If you’re excited about buying your first home, then you probably haven’t had a chance to sit down with your mortgage lender yet and learn all the minutiae that goes into purchasing and maintaining a home. The good news is that buying home insurance isn’t as complicated as buying the home you are insuring; the bad news is that it isn’t quite a walk in the park, either.
The wide variety of natural disasters that can cause property damage in Texas is pretty staggering. Between tornadoes, hurricanes, hail, floods, and more, it’s a wonder homeowners insurance rates aren’t higher than they are. The best way to protect yourself is with an HO-3 policy, also known as a “special form” policy. It provides some of the most comprehensive coverage available without costing an arm and a leg in yearly premiums.
|Types of Coverage||Coverage Amount|
|Replacement Cost (Dwelling)||$250,000|
|Replacement Cost (Contents)||$125,000|
Based on current Texas property values, the chart above contains recommended estimates based on a $250k home. Usually, insurance agents recommend $100k in liability coverage and at least 50% of your home’s value for your personal property coverage. But you can discuss the specifics with your insurance company and figure out the best coverage for your home and property.
There are only modest variations in Texas homeowners insurance premiums from one company to the next. But that doesn’t mean you shouldn’t get quotes from a few different companies before you settle on a policy. At the very least, you can save yourself between $200-$400 per year on your premium.
The only way you are absolutely and unconditionally required to purchase home insurance is if you are using a mortgage loan in order to pay for your house. The vast majority of banks will require you to purchase some form of coverage, just in case. Once you finish paying off your house, or if you buy it outright in cash, you technically don’t have to purchase insurance; but imagine how much financial trouble you will be in if some disaster destroys your uninsured home.
You will want to have your home inventory ready and raring to go before you start shopping around for a good deal on your home insurance. If not, you could end up spending too much money on your personal property coverage. While this may seem insignificant, the truth is it can have a significant impact on your premiums. Overestimating leads to too much coverage, and higher annual premiums. Underestimating can save you money with lower premiums, but you’ll have to shell out some serious cash when your insurer doesn’t pay enough on your claims.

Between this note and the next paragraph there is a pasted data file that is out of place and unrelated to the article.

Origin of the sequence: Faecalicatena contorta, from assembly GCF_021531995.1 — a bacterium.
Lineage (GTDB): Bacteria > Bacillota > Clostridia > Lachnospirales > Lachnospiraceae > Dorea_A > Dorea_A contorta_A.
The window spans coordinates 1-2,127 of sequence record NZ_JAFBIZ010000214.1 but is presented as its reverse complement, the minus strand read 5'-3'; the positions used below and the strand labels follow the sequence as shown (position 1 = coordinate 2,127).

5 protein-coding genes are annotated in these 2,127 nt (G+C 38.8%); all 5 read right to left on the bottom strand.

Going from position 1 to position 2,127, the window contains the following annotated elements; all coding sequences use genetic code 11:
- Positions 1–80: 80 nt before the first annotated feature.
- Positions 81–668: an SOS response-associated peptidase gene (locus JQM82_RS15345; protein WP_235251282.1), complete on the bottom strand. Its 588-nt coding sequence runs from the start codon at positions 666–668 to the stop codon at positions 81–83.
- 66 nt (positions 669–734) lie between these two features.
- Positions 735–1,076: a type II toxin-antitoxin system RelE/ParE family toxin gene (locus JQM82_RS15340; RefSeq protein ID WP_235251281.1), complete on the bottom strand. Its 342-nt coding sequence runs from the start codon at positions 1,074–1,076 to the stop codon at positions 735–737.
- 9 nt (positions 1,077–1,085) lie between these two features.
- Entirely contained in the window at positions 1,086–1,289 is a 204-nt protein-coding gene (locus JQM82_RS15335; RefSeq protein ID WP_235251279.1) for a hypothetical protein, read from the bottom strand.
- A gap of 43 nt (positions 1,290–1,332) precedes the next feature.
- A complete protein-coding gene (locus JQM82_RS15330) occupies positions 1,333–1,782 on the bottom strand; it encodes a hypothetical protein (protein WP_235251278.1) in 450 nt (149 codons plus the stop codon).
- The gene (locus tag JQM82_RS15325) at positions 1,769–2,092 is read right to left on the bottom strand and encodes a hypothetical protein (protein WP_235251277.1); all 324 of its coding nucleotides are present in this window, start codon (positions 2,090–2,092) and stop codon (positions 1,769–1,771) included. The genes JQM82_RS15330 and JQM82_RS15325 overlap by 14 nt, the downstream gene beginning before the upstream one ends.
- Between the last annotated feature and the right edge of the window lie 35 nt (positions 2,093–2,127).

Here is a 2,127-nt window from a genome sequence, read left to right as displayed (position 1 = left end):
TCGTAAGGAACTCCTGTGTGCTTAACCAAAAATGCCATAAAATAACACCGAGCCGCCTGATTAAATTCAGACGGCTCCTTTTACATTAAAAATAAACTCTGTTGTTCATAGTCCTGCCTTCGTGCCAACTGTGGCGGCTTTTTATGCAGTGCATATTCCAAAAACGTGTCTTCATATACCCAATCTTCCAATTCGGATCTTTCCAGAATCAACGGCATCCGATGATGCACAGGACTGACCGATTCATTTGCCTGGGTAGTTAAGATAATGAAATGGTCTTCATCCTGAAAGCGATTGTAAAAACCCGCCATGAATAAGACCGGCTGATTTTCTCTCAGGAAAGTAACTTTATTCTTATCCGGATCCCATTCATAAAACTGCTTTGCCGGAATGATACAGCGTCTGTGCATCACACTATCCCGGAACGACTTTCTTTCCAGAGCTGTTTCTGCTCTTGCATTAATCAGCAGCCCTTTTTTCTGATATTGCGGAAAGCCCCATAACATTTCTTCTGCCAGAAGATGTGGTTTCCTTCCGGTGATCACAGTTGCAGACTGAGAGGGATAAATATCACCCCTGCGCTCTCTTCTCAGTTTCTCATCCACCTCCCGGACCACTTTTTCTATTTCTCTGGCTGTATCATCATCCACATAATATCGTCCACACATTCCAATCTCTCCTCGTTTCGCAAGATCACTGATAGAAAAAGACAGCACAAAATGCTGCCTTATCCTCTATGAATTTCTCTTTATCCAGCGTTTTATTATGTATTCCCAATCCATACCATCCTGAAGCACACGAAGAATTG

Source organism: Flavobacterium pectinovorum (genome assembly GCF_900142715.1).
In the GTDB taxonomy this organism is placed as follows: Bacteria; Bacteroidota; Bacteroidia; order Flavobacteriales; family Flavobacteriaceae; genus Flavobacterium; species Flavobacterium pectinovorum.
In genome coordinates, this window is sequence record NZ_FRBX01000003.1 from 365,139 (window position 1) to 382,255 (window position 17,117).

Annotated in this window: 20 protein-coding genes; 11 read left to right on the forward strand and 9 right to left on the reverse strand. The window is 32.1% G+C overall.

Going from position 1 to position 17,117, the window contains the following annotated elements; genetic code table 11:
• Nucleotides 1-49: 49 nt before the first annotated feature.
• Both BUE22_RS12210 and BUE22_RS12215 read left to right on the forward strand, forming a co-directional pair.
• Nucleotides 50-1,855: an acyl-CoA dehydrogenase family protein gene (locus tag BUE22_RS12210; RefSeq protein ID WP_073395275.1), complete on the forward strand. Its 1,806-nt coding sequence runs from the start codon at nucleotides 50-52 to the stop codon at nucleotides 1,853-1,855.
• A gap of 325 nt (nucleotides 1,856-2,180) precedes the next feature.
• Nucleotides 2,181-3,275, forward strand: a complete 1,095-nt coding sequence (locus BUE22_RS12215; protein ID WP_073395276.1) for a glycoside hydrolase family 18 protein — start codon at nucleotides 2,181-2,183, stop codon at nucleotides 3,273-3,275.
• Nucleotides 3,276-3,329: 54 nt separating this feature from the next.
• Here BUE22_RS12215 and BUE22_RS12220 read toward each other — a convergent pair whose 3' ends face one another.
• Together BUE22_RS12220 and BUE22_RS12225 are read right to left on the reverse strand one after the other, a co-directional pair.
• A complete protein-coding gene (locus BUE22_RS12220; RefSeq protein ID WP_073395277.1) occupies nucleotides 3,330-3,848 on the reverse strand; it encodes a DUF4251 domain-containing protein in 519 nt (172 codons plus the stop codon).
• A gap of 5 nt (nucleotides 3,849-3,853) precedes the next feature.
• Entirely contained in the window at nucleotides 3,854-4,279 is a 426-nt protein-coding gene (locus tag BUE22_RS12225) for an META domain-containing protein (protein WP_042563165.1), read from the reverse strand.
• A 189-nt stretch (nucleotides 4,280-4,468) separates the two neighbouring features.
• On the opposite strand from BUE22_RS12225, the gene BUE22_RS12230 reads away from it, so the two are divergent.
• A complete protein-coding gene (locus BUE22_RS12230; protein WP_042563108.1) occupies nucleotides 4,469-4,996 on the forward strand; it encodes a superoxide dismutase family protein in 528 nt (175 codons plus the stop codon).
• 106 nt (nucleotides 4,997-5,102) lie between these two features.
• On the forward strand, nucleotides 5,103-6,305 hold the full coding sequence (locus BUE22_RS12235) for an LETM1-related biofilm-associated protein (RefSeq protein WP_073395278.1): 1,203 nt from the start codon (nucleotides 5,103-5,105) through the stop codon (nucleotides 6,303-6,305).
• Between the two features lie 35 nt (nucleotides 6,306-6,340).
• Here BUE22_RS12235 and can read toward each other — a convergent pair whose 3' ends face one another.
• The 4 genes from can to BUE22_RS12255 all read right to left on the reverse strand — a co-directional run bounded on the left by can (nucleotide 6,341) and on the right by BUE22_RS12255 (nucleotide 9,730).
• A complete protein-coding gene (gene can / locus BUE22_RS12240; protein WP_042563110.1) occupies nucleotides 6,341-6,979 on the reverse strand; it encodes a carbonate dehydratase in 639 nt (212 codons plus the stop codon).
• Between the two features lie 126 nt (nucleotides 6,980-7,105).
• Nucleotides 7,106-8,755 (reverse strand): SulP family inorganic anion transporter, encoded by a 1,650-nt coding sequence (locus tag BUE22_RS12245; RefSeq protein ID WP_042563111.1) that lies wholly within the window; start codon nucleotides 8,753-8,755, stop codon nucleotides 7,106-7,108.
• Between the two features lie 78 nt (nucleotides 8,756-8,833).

The basic HO-3 policy that many Texas home insurance companies offer does not necessarily cover every potential disaster that your home or your property may face. Before you sign the paperwork on your policy, make sure to talk to your insurance agent about:
Choosing between replacement cost coverage and actual cash value coverage involves navigating some tricky waters. Covering your dwelling and/or property with replacement cost coverage means that your insurance company will pay out more money if they decide to honor your claim – usually 100% of what it would cost to repair/replace the damage today. But having a lot of replacement cost coverage will cost you more in premiums.
On the other hand, actual cash value will save you money in premiums, but will cost you a pretty penny when you need to file a claim. Actual cash value subtracts the depreciation of your damaged property from your total payout. So if you’re fixing an old roof or replacing a damaged refrigerator that is several years old, you will be paying your deductible + the cost of depreciation; your insurer will pay the rest.
Instead of making a hard check and looking at your entire credit history (which can be bad for your overall credit score), homeowners insurance companies in Texas often check what is called an insurance score. This score only includes your credit history with other insurance companies, especially with regard to claims filed and whether or not you pay your premiums on time. Your insurance score is usually higher than your full credit score, which can save you some money on your overall annual premium.
For more information, feel free to click any of the links you see in this article. They all lead to more detailed information about homeowner’s insurance, specifics on purchasing a policy, and how to find the best deal. You should also contact local resources in your state, such as:
Or contact them directly through the following resources:
Texas Department of Insurance
Austin, TX 78701